This collection contains correspondence, legal documents, photographs, financial records, commonplace books, scrapbooks, and other papers.
The collection relates to four generations, living in Champaign County, Ill., from the 1850s to the 1940s. The first generation includes John T. Fugate (1830-1916), an Urbana doctor, and John J. Rea (1811-63), a Mahomet farmer.
Details of Dr. Fugate's medical education, and his critical views of the consequences of the Civil War, are apparent in his commonplace books. His papers include items relating to the "Kinderhook Hoax," a pseudo-Mormon revelation in Kinderhook, Ill., involving his father, Wilbur Fugate.
The collection includes a typescript of John J. Rea's diary (1858-61), in which his notes about the weather and his own agricultural transactions are prominent. The typescript was annotated by Mary Louise Rea to indicate contemporaneous events, including the Lincoln-Douglas debates.
Representing the second generation is the second John J. Rea (1852-1941), a prominent lawyer in Urbana. His law practice can be traced both in his ledger books and his correspondence. Additional correspondence with and about his son, Carl Rea, sheds light on the medical treatment of chronic disease. Treated for several years by the H. R. Allen National Surgical Institute, Carl resided in that Indianapolis center for several months in 1894.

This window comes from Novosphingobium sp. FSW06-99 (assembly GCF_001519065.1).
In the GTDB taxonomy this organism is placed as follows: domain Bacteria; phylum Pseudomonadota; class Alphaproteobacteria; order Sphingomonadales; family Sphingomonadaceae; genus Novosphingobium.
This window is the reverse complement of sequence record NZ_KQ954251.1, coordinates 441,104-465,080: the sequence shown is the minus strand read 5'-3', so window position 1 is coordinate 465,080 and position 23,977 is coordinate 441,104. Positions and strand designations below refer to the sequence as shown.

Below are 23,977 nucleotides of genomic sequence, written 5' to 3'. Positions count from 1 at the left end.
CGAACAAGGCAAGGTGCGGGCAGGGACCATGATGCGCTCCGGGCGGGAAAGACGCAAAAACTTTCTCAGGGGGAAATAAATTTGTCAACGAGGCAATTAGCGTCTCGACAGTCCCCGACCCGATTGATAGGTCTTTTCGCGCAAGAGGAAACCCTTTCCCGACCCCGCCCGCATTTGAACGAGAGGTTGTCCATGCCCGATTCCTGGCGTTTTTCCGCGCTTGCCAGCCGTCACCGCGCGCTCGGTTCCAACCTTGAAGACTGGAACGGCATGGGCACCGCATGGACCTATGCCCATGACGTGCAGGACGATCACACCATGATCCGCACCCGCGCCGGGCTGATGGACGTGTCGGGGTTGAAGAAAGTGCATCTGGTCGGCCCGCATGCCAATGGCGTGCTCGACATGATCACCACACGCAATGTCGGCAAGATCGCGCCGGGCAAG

Thurston Wayne Rea (1883-1947), an Urbana reporter and editor, stands out in the third generation. The collection includes samples of his art work, poetry, and prose; letters during his courtship of Alydia Conkwright; and a diagram showing the dates of newspapers in Urbana and Champaign, 1852-1960, with notes relating to his own newspaper career. T. Wayne Rea collected clippings about the hurricane in Galveston, Tex., in 1901, which he witnessed. The collection includes photographs of elementary schools in Urbana in the 1890s, and newsrooms of Urbana and Champaign newspapers in the 1920s.
From the fourth generation, a scrapbook and photograph album document the participation of John J. Rea, Jr. (1909-79), in the Dick Cisne band, "the world's leading college dance band," during the 1930s. The materials also reflect Rea's acquaintance with his uncle, Sol Cohen, a prominent Urbana musician. The fourth generation materials are also available on microfilm.
Mary Louise Rea, widow of John J. Rea, Jr., gave the collection to the Library at different times between 1980 and 1995.